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    1. I agree with you. Unfortunately, we fail, in so many ways as a society in truly protecting our children.

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  3. Excellent post, Cassi! It is definitely time to demand change. Thank you for standing with us to do it.

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    1. Thank you Ms. Marginalia. And you should never have to thank any of us mothers for standing with you. It should be expected by everyone of us who had any part in adoption!

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  4. Cassi,

    I just wanted you to know that your efforts and experiences shared have reached across the Triad. In your blog I found a voice for many of things I have often felt or expressed to baffled folks ( family, friends, sometimes (but not as often as you might think) other AP's) as an adoptive Mom.

    The love I feel for my children has never overshadowed my ability to recognize that our family was created from loss. For them...for their birth families. Joys yes...but unrecoverable losses too.

    I do try to educate folks as often as I can about the true realities of adoption; that with the good, comes many unsavory aspects too....that it can be messy and hard. That the stereotypes used to define us as Adoptive parents, our children and their overseas families are more often than not, in error. AND that's just not okay.

    That our kids can feel however they want to, even if its not what is "expected" by society. That they should never have to "grateful" ( how I hate that notion!). That I don't feel threatened or overshadowed by their connection to their Overseas Family or Culture, but instead support it and can only imagine I would feel the very same in their shoes. ......Support it and feel nothing less than empathy, deep sadness and respect for their First Families, even if that seems trite from another's point of perspective.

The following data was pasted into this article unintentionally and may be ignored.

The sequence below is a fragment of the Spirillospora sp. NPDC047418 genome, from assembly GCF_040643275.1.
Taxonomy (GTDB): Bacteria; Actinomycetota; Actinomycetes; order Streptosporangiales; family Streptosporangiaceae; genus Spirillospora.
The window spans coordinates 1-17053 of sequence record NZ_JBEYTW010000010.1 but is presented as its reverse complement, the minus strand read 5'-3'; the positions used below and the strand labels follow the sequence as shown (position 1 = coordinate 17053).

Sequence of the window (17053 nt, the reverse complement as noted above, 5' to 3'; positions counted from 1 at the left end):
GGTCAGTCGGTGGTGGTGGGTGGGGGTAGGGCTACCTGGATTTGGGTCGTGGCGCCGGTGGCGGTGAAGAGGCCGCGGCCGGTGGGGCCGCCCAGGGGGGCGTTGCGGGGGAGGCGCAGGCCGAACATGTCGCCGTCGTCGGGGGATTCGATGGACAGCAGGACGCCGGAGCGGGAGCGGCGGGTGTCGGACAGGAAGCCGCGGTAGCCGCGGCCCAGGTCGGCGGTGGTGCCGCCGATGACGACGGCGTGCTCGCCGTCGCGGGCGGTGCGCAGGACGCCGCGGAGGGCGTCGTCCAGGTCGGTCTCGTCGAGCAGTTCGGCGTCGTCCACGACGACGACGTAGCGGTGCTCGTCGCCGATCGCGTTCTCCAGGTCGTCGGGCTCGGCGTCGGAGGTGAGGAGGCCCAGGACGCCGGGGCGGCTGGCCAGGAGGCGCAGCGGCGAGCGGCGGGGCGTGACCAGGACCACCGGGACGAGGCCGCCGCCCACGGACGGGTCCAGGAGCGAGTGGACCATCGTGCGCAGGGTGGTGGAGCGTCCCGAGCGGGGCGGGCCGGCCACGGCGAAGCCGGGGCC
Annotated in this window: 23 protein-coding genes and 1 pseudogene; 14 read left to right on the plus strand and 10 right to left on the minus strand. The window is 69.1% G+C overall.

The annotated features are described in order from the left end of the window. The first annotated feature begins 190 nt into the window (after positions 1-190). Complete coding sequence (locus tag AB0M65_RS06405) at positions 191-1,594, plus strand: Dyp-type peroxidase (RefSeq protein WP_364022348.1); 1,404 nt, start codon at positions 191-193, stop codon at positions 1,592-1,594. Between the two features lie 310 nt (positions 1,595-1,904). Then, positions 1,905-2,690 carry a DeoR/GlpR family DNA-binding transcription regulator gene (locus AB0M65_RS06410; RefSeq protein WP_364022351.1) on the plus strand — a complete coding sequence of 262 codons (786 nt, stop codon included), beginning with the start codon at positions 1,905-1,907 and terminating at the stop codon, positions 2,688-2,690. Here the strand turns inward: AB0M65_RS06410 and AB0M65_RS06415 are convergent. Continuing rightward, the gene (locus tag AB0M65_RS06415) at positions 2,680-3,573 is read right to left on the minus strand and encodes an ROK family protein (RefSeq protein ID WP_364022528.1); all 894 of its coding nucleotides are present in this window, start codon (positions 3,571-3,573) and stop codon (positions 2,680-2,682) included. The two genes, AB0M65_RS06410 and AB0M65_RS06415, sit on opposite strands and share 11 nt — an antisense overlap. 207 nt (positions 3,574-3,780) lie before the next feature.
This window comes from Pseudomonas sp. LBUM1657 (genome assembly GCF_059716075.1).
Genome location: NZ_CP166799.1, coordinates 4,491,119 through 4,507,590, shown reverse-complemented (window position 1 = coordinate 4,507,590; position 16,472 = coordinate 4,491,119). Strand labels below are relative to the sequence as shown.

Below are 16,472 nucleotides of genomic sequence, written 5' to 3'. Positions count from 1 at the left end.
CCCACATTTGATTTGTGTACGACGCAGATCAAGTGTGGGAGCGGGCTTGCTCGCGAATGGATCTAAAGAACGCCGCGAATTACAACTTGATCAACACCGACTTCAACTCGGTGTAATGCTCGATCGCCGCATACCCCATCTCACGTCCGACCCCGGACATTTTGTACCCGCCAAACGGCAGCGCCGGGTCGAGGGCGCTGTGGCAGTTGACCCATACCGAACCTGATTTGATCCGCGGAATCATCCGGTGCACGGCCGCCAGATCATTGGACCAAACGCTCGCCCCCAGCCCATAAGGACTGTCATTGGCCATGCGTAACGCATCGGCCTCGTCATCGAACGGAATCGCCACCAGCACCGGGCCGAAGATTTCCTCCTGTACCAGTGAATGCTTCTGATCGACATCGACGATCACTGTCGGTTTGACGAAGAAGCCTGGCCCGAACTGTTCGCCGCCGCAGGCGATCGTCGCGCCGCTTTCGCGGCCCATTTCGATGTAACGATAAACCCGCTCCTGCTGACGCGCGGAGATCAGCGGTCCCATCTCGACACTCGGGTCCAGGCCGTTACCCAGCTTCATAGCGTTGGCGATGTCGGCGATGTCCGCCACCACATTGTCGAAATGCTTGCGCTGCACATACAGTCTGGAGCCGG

So much more I could say and honestly I'm not saying it very well; but during what I suspect might be a difficult month for you and so many others reading and contributing to the threads on this blog, I just wanted to express my thanks and let you know I'm 'listening'...... and doing my part, where and when appropriate. AND sometimes when its not too. :)

    Just a Mom


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  5. Just A Mom,

    I can't say enough to thank you for your comment. There is so much I want to say in response to you but I fear it will come out sounding cheesy and no where near as sincere as I hope.

    Just know I am always so thankful for those who listen without judgment, and even know they might not always agree, do understand that adoption is so much more than the sunshine and roses that is so often portrayed within our society.

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  6. Cassie, I just wanted to say blogs like yours and including yours STOPPED my husband and I from going through a domestic adoption. Now, we will only consider foster care adoption. I could not live myself if I participated in funding the legal kidnapping of children from their mothers, fathers, grandparents, siblings...Adoption agencies (not foster care adoption agencies) in our country are disgusting and violate human rights. The fake birth certificates, the manipulative adoption language and the profiting from breaking up familes makes me ill. We need to spread the truth to save children and their familes from the ttrauma adoption brings into their lives. Cassie, I am so sorry for your loss. I really am. I wish I could give you a hug! Xo